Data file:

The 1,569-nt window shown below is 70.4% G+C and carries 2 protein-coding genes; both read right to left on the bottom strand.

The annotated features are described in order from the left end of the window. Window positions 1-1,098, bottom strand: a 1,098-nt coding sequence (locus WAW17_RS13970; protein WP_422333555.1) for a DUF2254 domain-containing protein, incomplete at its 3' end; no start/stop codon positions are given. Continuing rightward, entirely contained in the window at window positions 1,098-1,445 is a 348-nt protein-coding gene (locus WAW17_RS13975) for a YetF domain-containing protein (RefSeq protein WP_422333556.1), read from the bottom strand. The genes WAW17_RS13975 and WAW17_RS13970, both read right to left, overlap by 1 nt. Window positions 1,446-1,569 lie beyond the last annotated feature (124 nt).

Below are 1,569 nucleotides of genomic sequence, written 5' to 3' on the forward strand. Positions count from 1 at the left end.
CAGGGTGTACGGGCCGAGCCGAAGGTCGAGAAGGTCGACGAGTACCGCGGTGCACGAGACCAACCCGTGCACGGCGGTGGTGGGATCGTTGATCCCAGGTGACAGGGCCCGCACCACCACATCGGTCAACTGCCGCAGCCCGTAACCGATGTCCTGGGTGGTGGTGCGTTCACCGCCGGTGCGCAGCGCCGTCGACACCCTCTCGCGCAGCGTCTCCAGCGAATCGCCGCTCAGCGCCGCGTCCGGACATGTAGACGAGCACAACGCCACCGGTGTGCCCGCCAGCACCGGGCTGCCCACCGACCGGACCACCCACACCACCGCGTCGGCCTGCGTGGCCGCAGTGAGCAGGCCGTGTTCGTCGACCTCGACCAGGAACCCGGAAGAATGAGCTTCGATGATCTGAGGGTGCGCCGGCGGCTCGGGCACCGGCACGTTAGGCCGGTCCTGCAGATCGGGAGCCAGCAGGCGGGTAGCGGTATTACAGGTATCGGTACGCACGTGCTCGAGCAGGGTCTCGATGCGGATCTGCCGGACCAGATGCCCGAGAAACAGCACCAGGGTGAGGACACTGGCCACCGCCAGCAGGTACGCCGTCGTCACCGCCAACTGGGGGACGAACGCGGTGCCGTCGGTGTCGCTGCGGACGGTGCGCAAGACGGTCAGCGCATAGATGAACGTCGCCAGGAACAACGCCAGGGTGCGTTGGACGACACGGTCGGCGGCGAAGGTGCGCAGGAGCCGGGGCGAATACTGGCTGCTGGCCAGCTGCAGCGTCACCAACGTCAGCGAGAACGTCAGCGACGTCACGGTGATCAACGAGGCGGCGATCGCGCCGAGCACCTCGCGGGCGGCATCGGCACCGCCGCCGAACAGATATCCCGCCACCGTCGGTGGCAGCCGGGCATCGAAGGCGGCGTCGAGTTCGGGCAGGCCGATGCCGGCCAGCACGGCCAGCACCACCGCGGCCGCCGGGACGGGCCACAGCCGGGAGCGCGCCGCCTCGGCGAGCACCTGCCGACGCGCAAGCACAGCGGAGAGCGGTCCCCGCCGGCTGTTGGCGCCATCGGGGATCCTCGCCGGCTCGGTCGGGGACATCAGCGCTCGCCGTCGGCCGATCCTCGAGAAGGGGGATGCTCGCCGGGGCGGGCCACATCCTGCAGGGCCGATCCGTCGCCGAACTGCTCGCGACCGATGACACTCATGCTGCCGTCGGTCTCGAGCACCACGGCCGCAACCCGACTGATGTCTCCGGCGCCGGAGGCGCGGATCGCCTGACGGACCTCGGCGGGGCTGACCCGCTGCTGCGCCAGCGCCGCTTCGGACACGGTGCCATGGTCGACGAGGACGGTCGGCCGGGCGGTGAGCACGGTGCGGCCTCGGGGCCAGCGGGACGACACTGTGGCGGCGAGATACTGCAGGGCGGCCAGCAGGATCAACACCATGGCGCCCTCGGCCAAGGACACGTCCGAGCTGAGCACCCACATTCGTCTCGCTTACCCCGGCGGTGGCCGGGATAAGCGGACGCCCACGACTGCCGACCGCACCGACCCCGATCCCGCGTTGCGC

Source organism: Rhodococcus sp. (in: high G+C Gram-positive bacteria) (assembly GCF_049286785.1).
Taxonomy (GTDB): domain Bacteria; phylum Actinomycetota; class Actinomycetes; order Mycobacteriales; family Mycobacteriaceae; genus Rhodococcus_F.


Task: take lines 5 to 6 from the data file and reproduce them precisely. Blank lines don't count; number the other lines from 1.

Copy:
Source organism: Rhodococcus sp. (in: high G+C Gram-positive bacteria) (assembly GCF_049286785.1).
Taxonomy (GTDB): domain Bacteria; phylum Actinomycetota; class Actinomycetes; order Mycobacteriales; family Mycobacteriaceae; genus Rhodococcus_F.